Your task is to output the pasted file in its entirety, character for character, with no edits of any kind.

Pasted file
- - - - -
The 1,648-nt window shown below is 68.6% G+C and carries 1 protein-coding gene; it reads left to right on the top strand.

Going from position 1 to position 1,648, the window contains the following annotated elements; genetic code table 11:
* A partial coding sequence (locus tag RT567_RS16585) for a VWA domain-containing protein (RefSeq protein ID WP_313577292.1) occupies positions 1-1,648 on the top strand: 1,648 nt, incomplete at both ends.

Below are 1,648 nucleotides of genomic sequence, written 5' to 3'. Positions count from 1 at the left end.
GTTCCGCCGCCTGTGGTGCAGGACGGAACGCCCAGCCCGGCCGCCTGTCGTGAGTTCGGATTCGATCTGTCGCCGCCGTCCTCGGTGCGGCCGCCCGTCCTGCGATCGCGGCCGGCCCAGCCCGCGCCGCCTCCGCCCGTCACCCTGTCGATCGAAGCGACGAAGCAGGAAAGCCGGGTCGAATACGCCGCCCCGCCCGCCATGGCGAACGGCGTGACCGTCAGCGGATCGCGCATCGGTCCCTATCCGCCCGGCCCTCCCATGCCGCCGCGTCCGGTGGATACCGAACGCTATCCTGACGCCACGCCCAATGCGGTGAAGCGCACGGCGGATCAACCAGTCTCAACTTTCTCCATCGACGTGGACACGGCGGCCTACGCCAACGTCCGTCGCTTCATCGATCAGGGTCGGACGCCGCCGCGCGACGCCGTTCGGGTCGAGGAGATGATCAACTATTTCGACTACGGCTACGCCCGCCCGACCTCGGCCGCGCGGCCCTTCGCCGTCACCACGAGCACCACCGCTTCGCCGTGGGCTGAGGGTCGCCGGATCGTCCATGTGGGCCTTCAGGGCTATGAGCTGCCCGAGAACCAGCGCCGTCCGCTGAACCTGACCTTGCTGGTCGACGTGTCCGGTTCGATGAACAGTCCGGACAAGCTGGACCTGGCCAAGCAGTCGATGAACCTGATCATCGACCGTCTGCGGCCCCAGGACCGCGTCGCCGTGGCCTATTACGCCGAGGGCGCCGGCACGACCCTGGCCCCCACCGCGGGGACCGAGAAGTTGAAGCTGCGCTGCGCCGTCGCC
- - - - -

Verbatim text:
The 1,648-nt window shown below is 68.6% G+C and carries 1 protein-coding gene; it reads left to right on the top strand.

Going from position 1 to position 1,648, the window contains the following annotated elements; genetic code table 11:
* A partial coding sequence (locus tag RT567_RS16585) for a VWA domain-containing protein (RefSeq protein ID WP_313577292.1) occupies positions 1-1,648 on the top strand: 1,648 nt, incomplete at both ends.

Below are 1,648 nucleotides of genomic sequence, written 5' to 3'. Positions count from 1 at the left end.
GTTCCGCCGCCTGTGGTGCAGGACGGAACGCCCAGCCCGGCCGCCTGTCGTGAGTTCGGATTCGATCTGTCGCCGCCGTCCTCGGTGCGGCCGCCCGTCCTGCGATCGCGGCCGGCCCAGCCCGCGCCGCCTCCGCCCGTCACCCTGTCGATCGAAGCGACGAAGCAGGAAAGCCGGGTCGAATACGCCGCCCCGCCCGCCATGGCGAACGGCGTGACCGTCAGCGGATCGCGCATCGGTCCCTATCCGCCCGGCCCTCCCATGCCGCCGCGTCCGGTGGATACCGAACGCTATCCTGACGCCACGCCCAATGCGGTGAAGCGCACGGCGGATCAACCAGTCTCAACTTTCTCCATCGACGTGGACACGGCGGCCTACGCCAACGTCCGTCGCTTCATCGATCAGGGTCGGACGCCGCCGCGCGACGCCGTTCGGGTCGAGGAGATGATCAACTATTTCGACTACGGCTACGCCCGCCCGACCTCGGCCGCGCGGCCCTTCGCCGTCACCACGAGCACCACCGCTTCGCCGTGGGCTGAGGGTCGCCGGATCGTCCATGTGGGCCTTCAGGGCTATGAGCTGCCCGAGAACCAGCGCCGTCCGCTGAACCTGACCTTGCTGGTCGACGTGTCCGGTTCGATGAACAGTCCGGACAAGCTGGACCTGGCCAAGCAGTCGATGAACCTGATCATCGACCGTCTGCGGCCCCAGGACCGCGTCGCCGTGGCCTATTACGCCGAGGGCGCCGGCACGACCCTGGCCCCCACCGCGGGGACCGAGAAGTTGAAGCTGCGCTGCGCCGTCGCC